Teaching Empathy, Growing Peace

Seeing war and studying for his Ph.D. taught Bill Stover that empathy can make peace possible. It’s something he spent the rest of his life teaching others.

Teaching Empathy, Growing Peace
What Bill Stover saw in Vietnam as State Department employee during the American war there inspired a career seeking peace. / Image provided by Bill Stover

As a U.S. State Department officer, political science Professor Bill Stover witnessed the Tet Offensive. As a Ph.D. student in New York state, Stover became involved in the peace movement. These experiences left him deeply interested in empathy—its power to foster understanding and make room for peace. After arriving in 1975, Stover found new ways to help SCU students understand one another and the world.

Bill Stover Jeep

In Bill Stover’s international relations class at SCU, students often found themselves on surprising sides of an argument. The courses included simulations of international conflict—and he encouraged people to take sides they may not agree with.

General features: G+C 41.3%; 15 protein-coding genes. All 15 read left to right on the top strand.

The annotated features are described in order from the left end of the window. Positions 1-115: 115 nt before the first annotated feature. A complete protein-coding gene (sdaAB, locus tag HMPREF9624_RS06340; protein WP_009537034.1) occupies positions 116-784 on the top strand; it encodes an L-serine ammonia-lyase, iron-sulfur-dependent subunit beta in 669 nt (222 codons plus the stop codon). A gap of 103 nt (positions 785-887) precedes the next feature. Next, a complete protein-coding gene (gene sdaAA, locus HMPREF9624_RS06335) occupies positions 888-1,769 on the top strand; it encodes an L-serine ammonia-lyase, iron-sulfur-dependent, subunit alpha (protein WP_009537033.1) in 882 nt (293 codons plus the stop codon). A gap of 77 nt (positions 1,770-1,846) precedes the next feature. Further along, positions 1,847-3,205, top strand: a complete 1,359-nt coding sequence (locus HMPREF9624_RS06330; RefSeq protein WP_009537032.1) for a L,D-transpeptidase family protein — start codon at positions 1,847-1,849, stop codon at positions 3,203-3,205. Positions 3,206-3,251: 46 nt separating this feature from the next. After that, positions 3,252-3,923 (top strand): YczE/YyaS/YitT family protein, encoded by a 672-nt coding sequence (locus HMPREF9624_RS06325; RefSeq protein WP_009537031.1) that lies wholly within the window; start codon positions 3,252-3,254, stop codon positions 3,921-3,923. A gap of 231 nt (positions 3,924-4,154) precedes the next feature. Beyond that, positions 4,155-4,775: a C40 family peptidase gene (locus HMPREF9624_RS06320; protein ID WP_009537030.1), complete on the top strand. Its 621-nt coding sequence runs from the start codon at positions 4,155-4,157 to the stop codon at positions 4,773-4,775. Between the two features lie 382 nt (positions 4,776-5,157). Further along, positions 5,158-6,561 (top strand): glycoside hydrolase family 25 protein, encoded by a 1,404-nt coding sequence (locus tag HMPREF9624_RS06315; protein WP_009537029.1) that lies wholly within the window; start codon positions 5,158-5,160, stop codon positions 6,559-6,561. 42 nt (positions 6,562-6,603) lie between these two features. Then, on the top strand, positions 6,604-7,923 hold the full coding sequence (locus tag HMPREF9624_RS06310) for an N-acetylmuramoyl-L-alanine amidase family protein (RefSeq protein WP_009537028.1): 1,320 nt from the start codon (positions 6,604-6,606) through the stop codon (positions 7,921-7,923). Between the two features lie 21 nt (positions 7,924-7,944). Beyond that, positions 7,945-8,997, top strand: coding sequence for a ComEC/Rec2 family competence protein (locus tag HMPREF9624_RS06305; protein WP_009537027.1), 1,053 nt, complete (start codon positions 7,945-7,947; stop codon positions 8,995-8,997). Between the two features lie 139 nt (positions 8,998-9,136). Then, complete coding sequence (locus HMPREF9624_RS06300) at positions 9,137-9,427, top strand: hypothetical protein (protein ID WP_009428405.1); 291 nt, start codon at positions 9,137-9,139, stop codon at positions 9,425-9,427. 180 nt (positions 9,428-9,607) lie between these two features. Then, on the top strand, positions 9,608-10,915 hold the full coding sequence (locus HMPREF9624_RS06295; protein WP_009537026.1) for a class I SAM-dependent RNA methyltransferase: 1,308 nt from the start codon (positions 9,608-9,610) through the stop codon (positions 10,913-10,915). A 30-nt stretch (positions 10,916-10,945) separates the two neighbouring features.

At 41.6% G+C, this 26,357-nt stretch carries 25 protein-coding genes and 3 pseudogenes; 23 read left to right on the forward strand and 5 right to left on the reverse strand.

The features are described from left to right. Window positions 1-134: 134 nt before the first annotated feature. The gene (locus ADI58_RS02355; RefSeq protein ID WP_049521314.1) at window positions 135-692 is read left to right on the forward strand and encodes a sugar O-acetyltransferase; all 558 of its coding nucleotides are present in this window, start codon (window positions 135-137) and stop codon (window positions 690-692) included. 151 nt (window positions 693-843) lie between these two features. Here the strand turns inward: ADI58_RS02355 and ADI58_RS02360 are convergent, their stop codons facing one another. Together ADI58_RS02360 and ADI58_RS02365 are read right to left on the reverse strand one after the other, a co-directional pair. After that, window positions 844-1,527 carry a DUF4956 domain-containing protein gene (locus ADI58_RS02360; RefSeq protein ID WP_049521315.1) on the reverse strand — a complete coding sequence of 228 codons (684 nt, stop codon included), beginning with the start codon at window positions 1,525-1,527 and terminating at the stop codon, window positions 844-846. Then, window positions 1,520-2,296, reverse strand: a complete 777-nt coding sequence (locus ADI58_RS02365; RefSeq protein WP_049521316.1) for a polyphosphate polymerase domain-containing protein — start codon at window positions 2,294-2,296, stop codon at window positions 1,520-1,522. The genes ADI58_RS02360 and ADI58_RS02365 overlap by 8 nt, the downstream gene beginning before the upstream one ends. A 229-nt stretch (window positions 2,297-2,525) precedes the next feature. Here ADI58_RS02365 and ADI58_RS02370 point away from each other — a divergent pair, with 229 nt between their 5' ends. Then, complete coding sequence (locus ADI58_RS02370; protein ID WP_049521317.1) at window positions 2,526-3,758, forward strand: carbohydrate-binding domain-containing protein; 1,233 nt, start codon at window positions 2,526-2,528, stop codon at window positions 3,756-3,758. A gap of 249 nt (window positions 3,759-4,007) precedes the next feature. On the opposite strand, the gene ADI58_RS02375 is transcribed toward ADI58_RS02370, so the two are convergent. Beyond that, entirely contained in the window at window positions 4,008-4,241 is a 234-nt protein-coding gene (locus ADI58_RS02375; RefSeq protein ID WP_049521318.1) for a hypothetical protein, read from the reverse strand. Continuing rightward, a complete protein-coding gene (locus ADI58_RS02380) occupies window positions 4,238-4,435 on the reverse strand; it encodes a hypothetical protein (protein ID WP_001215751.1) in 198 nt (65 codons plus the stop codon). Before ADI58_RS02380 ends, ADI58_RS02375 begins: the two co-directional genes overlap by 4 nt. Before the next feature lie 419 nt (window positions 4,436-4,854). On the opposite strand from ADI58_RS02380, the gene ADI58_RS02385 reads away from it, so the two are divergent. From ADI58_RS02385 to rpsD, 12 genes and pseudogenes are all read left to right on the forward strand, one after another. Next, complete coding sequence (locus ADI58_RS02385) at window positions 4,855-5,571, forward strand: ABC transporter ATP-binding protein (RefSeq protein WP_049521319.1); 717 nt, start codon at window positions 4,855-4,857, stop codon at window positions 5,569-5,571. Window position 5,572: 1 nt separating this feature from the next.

“It’s not enough just to read about (the other side),” Stover told Santa Clara Magazine in 2012. “You have to read from their perspective, and then you also have to act on their behalf. And by doing that, a greater sense of empathy is achieved.”

Over the decades, the simulations changed as the valley did. By the 1990s, Stover partnered with Mike Ballen, from the media services department, to develop online simulations of international conflict that students from dozens of other universities took part in. A global growing of empathy, and maybe of peace.

The courses left an impact. Janet Napolitano ’79, current president of the University of California system as well as former Secretary of Homeland Security and Arizona governor, recalled Stover as a professor who influenced her career.

His ability to empathize with others drove him to do good outside of the classroom as well. Stover, also a pilot, worked with the Flying Doctors over weekends and summers, transporting medical workers and equipment to communities that needed them.

Stover died June 11 following a long illness. He is survived by his wife, Mali Mann and his children, including Elinor Bewerdorff ’94.

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